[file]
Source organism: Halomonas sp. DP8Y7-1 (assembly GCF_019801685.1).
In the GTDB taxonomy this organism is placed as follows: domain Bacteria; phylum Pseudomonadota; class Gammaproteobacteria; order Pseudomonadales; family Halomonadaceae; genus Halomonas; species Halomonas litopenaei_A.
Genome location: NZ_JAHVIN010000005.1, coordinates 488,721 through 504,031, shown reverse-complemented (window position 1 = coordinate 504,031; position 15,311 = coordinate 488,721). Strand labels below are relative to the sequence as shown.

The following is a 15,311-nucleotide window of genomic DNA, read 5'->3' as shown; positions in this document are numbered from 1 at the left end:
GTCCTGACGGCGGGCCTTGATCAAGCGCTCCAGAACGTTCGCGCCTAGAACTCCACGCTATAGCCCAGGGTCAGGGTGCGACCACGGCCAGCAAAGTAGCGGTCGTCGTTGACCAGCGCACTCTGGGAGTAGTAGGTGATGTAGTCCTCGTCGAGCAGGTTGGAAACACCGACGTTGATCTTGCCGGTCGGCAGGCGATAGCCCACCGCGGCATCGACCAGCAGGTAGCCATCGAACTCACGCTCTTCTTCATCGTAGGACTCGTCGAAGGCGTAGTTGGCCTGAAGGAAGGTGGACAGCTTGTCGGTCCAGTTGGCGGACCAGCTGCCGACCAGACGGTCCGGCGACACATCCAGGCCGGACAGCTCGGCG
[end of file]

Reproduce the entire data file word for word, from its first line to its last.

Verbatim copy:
Source organism: Halomonas sp. DP8Y7-1 (assembly GCF_019801685.1).
In the GTDB taxonomy this organism is placed as follows: domain Bacteria; phylum Pseudomonadota; class Gammaproteobacteria; order Pseudomonadales; family Halomonadaceae; genus Halomonas; species Halomonas litopenaei_A.
Genome location: NZ_JAHVIN010000005.1, coordinates 488,721 through 504,031, shown reverse-complemented (window position 1 = coordinate 504,031; position 15,311 = coordinate 488,721). Strand labels below are relative to the sequence as shown.

The following is a 15,311-nucleotide window of genomic DNA, read 5'->3' as shown; positions in this document are numbered from 1 at the left end:
GTCCTGACGGCGGGCCTTGATCAAGCGCTCCAGAACGTTCGCGCCTAGAACTCCACGCTATAGCCCAGGGTCAGGGTGCGACCACGGCCAGCAAAGTAGCGGTCGTCGTTGACCAGCGCACTCTGGGAGTAGTAGGTGATGTAGTCCTCGTCGAGCAGGTTGGAAACACCGACGTTGATCTTGCCGGTCGGCAGGCGATAGCCCACCGCGGCATCGACCAGCAGGTAGCCATCGAACTCACGCTCTTCTTCATCGTAGGACTCGTCGAAGGCGTAGTTGGCCTGAAGGAAGGTGGACAGCTTGTCGGTCCAGTTGGCGGACCAGCTGCCGACCAGACGGTCCGGCGACACATCCAGGCCGGACAGCTCGGCG